In computer programming, the name .bss or bss is used by many compilers and linkers for the portion of an object file or executable containing statically-allocated variables that are not explicitly initialized to any value. It is often referred to as the "bss section" or "bss segment".

Typically only the length of the bss section, but no data, is stored in the object file. The program loader allocates memory for the bss section when it loads the program. On some platforms, some or all of the bss section is initialized to zeroes. Unix-like systems and Windows initialize the bss section to zero, allowing C and C++ statically-allocated variables initialized to values represented with all bits zero to be put in the bss segment. Operating systems may use a technique called zero-fill-on-demand to efficiently implement the bss segment.[1] In embedded software, the bss segment is mapped into memory that is initialized to zero by the C run-time system before main() is entered. Some C run-time systems may allow part of the bss segment not to be initialized; C variables must explicitly be placed into that portion of the bss segment.[2]

On some computer architectures, the application binary interface also supports an sbss segment for "small data". Typically, these data items can be accessed using shorter instructions that may only be able to access a certain range of addresses. Architectures supporting thread-local storage might use a tbss section for uninitialized, static data marked as thread-local.[3]


Historically, BSS (from Block Started by Symbol) is a pseudo-operation in UA-SAP (United Aircraft Symbolic Assembly Program), the assembler developed in the mid-1950s for the IBM 704 by Roy Nutt, Walter Ramshaw, and others at United Aircraft Corporation.[4][5] The BSS keyword was later incorporated into FAP[6] (FORTRAN Assembly Program), IBM's standard assembler for its 709 and 7090/94 computers. It defined a label (i.e. symbol) and reserved a block of uninitialized space for a given number of words.[7] In this situation BSS served as a shorthand in place of individually reserving a number of separate smaller data locations. Some assemblers support a complementary or alternative directive BES, for Block Ended by Symbol, where the specified symbol corresponds to the end of the reserved block.[8]

BSS in C

In C, statically-allocated objects without an explicit initializer are initialized to zero (for arithmetic types) or a null pointer (for pointer types). Implementations of C typically represent zero values and null pointer values using a bit pattern consisting solely of zero-valued bits (though this is not required by the C standard). Hence, the BSS segment typically includes all uninitialized objects (both variables and constants) declared at file scope (i.e., outside any function) as well as uninitialized static local variables (local variables declared with the static keyword); static local constants must be initialized at declaration, however, as they do not have a separate declaration, and thus are typically not in the BSS section, though they may be implicitly or explicitly initialized to zero. An implementation may also assign statically-allocated variables and constants initialized with a value consisting solely of zero-valued bits to the BSS section.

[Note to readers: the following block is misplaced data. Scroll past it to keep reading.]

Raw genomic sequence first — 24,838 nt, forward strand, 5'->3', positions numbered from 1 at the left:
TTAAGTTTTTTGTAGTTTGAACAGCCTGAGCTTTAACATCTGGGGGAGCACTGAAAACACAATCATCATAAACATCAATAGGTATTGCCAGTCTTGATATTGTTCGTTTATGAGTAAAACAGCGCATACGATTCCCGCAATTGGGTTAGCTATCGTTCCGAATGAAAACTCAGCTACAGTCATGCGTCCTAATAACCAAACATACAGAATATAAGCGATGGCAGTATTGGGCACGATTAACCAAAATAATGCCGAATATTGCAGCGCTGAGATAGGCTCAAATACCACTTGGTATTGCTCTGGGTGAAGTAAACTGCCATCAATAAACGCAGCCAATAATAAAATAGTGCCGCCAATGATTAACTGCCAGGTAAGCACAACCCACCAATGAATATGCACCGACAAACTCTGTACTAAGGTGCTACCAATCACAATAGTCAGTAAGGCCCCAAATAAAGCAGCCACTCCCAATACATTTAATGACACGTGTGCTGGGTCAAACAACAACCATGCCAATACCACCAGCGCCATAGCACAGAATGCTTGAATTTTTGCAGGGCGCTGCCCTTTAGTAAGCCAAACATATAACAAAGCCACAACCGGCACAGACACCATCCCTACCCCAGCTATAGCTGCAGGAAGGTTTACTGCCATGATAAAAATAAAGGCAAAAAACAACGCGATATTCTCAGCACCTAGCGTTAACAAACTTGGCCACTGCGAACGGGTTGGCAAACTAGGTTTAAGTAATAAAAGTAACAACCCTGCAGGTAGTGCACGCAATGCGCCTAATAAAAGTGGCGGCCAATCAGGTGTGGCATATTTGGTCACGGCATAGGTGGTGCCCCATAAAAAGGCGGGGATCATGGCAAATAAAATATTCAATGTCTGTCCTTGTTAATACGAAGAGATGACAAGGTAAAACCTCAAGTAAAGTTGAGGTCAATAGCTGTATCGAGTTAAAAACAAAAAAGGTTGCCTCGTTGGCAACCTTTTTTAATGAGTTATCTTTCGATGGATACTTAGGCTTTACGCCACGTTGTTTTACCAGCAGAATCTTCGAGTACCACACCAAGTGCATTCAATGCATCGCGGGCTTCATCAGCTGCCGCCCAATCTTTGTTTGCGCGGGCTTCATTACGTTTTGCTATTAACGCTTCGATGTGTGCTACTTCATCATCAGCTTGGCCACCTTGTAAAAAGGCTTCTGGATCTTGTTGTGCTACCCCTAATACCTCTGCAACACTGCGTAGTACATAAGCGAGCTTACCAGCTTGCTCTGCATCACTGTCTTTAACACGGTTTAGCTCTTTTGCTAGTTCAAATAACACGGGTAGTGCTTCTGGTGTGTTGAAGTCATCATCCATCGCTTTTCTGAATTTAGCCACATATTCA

Peter van der Linden, a C programmer and author, says, "Some people like to remember it as 'Better Save Space.' Since the BSS segment only holds variables that don't have any value yet, it doesn't actually need to store the image of these variables. The size that BSS will require at runtime is recorded in the object file, but BSS (unlike the data segment) doesn't take up any actual space in the object file."[9]

BSS in Fortran

In Fortran, common block variables are allocated in this segment.[10] Some compilers may, for 64-bit instruction sets, limit offsets, in instructions that access this segment, to 32 bits, limiting its size to 2 GB or 4 GB.[11][12][13] Also, note that Fortran does not require static data to be initialized to zero. On those systems where the bss segment is initialized to zero, putting common block variables and other static data into that segment guarantees that it will be zero, but for portability, programmers should not depend on that.

See also


  1. McKusick, Marshall Kirk; Karels, Michael J. (1986). "A New Virtual Memory Implementation for Berkeley UNIX" (PDF). University of California, Berkeley. p. 3. CiteSeerX
  2. "Memory Sections". AVR Libc Home page.
  3. "ELF Special Sections". Linux Standard Base PDA Specification 3.0RC1.
  4. Network Dictionary. Javvin Press, 2007, p. 70.
  5. Coding for the MIT-IBM 704 Computer October 1957, p. V-10
  6. "FORTRAN ASSEMBLY PROGRAM (FAP) for the IBM 709/7090" (PDF). archive.computerhistory.org. p. 30. Retrieved 18 October 2017.
  7. Timar, Ted; et al. (1996). "Unix - Frequently Asked Questions (1/7)". Question 1.3.
  8. Free Software Foundation, Inc. "38.9. Directives". Using as: Using as, the Gnu Assembler. Retrieved Feb 22, 2014.
  9. Peter van der Linden, Expert C Programming: Deep C Secrets, Prentice Hall 1994, p. 141
  10. How does Fortran 77 allocate common-block variables?
  11. "IBM RS/6000 and PowerPC Options". Using the GNU Compiler Collection (GCC)  GCC 7.2.0.
  12. "SPARC Options". Using the GNU Compiler Collection (GCC)  GCC 7.2.0.
  13. "x86 Options". Using the GNU Compiler Collection (GCC)  GCC 7.2.0.
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